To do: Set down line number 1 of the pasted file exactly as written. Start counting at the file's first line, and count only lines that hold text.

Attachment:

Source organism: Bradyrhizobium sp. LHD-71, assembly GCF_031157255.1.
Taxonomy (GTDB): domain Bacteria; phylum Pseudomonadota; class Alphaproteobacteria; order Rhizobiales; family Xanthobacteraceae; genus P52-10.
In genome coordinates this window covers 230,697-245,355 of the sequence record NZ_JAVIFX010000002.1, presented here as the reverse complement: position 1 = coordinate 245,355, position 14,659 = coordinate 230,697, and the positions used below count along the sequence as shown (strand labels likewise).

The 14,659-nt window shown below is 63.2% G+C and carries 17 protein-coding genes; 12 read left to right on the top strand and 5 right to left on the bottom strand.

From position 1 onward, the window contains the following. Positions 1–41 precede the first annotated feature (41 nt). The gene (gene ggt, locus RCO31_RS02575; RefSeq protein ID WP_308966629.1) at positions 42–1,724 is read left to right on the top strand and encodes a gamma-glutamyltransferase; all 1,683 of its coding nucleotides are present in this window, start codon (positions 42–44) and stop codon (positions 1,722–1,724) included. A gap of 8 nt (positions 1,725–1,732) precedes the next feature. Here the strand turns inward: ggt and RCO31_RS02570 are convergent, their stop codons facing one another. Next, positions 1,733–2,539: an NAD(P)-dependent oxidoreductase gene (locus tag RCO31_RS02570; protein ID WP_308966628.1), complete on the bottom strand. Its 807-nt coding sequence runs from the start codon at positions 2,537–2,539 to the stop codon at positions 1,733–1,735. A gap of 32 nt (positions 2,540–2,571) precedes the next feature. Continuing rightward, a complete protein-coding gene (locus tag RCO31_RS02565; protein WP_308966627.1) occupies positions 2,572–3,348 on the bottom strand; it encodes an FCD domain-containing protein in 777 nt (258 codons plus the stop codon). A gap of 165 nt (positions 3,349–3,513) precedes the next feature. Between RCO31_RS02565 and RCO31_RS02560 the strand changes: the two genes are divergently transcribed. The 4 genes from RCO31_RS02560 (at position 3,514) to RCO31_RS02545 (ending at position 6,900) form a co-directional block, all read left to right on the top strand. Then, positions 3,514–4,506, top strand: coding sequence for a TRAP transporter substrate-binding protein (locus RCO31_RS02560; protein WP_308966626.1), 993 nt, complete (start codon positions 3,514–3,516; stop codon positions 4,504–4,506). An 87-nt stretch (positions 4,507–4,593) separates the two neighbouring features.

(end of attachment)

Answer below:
Source organism: Bradyrhizobium sp. LHD-71, assembly GCF_031157255.1.